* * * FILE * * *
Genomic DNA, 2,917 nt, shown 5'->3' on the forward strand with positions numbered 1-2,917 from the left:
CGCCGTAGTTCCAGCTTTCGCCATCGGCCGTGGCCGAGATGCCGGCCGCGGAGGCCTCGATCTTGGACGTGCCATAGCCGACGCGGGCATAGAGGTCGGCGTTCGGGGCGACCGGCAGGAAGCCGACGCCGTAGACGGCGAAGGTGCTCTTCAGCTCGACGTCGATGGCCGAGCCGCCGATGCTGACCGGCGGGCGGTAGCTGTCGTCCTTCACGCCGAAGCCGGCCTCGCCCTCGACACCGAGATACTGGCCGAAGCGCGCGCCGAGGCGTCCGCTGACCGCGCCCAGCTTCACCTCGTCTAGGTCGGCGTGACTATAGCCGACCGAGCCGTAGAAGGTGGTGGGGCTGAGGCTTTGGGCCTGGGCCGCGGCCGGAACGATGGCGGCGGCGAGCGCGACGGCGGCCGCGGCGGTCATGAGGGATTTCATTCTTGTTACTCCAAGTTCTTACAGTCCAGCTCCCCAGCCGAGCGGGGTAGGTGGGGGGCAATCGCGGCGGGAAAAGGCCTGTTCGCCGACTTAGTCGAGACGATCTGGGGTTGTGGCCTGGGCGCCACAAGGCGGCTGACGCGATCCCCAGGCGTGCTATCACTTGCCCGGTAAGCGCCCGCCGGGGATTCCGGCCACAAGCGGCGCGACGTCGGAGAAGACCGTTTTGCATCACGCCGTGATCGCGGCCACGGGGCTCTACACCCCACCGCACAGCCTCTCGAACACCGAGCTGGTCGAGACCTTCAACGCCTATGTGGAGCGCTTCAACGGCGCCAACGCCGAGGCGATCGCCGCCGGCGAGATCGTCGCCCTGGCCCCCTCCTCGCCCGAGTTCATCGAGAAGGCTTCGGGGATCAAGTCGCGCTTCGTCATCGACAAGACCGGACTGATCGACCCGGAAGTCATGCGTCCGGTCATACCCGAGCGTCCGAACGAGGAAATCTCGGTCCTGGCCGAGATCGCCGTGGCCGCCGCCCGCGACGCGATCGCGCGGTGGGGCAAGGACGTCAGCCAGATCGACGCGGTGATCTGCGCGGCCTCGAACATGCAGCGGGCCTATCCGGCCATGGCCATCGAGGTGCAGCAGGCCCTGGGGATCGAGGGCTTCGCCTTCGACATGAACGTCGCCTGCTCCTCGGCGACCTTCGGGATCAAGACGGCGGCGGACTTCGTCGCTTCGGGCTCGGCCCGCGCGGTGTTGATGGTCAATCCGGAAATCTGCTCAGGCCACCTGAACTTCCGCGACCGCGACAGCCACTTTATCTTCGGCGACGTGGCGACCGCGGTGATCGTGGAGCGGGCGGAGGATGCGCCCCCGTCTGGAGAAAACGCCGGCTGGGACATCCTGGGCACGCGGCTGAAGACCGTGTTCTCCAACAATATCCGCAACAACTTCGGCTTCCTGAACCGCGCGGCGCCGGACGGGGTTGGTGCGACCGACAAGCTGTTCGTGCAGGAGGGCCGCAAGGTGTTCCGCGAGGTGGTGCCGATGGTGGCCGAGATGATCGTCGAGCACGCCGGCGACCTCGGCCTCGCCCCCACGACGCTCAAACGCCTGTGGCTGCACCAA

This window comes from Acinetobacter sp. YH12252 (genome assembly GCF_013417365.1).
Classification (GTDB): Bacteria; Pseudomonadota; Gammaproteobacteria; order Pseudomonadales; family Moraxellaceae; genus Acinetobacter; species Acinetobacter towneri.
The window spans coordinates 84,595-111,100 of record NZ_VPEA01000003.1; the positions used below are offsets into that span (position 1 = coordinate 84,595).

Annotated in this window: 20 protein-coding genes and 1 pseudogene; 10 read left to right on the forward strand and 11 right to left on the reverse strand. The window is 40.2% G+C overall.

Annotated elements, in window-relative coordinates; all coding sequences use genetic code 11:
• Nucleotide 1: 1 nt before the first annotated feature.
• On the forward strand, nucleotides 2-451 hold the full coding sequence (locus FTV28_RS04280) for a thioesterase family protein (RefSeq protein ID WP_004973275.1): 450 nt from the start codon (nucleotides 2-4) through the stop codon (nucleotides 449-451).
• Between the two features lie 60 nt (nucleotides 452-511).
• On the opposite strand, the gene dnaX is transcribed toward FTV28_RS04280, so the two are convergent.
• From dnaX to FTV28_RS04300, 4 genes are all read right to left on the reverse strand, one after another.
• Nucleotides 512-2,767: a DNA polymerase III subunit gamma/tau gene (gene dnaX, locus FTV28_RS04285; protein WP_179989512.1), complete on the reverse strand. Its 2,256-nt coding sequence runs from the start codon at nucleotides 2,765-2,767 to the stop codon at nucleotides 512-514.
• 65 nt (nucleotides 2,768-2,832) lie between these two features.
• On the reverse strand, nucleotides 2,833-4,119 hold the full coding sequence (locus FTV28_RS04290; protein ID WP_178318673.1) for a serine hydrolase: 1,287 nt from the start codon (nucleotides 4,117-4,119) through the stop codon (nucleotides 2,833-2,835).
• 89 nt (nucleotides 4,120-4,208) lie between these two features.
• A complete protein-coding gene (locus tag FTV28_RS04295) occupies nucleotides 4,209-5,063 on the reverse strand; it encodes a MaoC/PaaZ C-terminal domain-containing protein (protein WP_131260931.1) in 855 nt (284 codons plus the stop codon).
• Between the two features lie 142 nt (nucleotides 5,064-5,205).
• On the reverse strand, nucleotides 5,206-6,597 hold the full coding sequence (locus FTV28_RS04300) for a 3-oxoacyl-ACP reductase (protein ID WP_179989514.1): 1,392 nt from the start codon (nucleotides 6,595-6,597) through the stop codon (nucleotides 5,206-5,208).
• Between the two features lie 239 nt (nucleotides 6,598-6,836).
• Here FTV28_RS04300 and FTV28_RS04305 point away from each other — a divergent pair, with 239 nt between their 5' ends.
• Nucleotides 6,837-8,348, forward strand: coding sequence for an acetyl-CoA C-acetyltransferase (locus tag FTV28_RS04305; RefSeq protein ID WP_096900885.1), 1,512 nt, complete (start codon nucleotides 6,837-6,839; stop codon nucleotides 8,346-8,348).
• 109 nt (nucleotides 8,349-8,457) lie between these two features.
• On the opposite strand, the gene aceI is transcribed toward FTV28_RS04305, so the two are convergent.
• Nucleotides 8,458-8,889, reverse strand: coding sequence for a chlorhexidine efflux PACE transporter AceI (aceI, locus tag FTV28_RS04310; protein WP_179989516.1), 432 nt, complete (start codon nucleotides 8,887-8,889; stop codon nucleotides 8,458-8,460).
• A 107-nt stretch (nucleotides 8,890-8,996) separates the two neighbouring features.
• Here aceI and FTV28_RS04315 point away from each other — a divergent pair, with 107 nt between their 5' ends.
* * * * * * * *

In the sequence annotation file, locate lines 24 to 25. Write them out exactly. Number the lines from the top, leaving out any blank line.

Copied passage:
• On the opposite strand, the gene aceI is transcribed toward FTV28_RS04305, so the two are convergent.
• Nucleotides 8,458-8,889, reverse strand: coding sequence for a chlorhexidine efflux PACE transporter AceI (aceI, locus tag FTV28_RS04310; protein WP_179989516.1), 432 nt, complete (start codon nucleotides 8,887-8,889; stop codon nucleotides 8,458-8,460).